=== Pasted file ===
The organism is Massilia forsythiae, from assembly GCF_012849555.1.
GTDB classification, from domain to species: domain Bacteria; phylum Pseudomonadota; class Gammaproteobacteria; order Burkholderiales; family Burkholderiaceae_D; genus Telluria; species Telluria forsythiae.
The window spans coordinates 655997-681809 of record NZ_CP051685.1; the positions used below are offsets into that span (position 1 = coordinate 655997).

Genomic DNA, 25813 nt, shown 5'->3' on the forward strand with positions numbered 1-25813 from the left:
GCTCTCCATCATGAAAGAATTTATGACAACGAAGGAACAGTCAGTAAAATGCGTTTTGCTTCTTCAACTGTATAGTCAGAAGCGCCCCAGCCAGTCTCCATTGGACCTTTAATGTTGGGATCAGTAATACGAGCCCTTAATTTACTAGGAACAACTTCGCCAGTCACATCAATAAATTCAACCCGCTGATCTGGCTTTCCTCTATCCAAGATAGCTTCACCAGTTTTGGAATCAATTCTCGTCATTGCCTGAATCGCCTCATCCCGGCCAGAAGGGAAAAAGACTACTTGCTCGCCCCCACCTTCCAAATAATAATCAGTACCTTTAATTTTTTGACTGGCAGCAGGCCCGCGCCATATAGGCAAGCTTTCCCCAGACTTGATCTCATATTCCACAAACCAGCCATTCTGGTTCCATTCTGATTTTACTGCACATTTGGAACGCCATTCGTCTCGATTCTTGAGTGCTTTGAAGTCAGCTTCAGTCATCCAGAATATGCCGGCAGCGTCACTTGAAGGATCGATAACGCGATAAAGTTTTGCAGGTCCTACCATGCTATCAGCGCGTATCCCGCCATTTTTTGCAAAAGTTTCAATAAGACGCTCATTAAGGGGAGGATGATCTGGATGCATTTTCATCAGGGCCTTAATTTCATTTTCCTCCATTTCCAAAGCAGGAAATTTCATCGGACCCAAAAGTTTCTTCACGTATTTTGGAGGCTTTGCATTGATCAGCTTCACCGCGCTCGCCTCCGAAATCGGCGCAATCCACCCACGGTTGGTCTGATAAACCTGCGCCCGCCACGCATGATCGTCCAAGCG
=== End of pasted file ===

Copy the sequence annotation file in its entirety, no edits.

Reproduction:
The organism is Massilia forsythiae, from assembly GCF_012849555.1.
GTDB classification, from domain to species: domain Bacteria; phylum Pseudomonadota; class Gammaproteobacteria; order Burkholderiales; family Burkholderiaceae_D; genus Telluria; species Telluria forsythiae.
The window spans coordinates 655997-681809 of record NZ_CP051685.1; the positions used below are offsets into that span (position 1 = coordinate 655997).

Genomic DNA, 25813 nt, shown 5'->3' on the forward strand with positions numbered 1-25813 from the left:
GCTCTCCATCATGAAAGAATTTATGACAACGAAGGAACAGTCAGTAAAATGCGTTTTGCTTCTTCAACTGTATAGTCAGAAGCGCCCCAGCCAGTCTCCATTGGACCTTTAATGTTGGGATCAGTAATACGAGCCCTTAATTTACTAGGAACAACTTCGCCAGTCACATCAATAAATTCAACCCGCTGATCTGGCTTTCCTCTATCCAAGATAGCTTCACCAGTTTTGGAATCAATTCTCGTCATTGCCTGAATCGCCTCATCCCGGCCAGAAGGGAAAAAGACTACTTGCTCGCCCCCACCTTCCAAATAATAATCAGTACCTTTAATTTTTTGACTGGCAGCAGGCCCGCGCCATATAGGCAAGCTTTCCCCAGACTTGATCTCATATTCCACAAACCAGCCATTCTGGTTCCATTCTGATTTTACTGCACATTTGGAACGCCATTCGTCTCGATTCTTGAGTGCTTTGAAGTCAGCTTCAGTCATCCAGAATATGCCGGCAGCGTCACTTGAAGGATCGATAACGCGATAAAGTTTTGCAGGTCCTACCATGCTATCAGCGCGTATCCCGCCATTTTTTGCAAAAGTTTCAATAAGACGCTCATTAAGGGGAGGATGATCTGGATGCATTTTCATCAGGGCCTTAATTTCATTTTCCTCCATTTCCAAAGCAGGAAATTTCATCGGACCCAAAAGTTTCTTCACGTATTTTGGAGGCTTTGCATTGATCAGCTTCACCGCGCTCGCCTCCGAAATCGGCGCAATCCACCCACGGTTGGTCTGATAAACCTGCGCCCGCCACGCATGATCGTCCAAGCG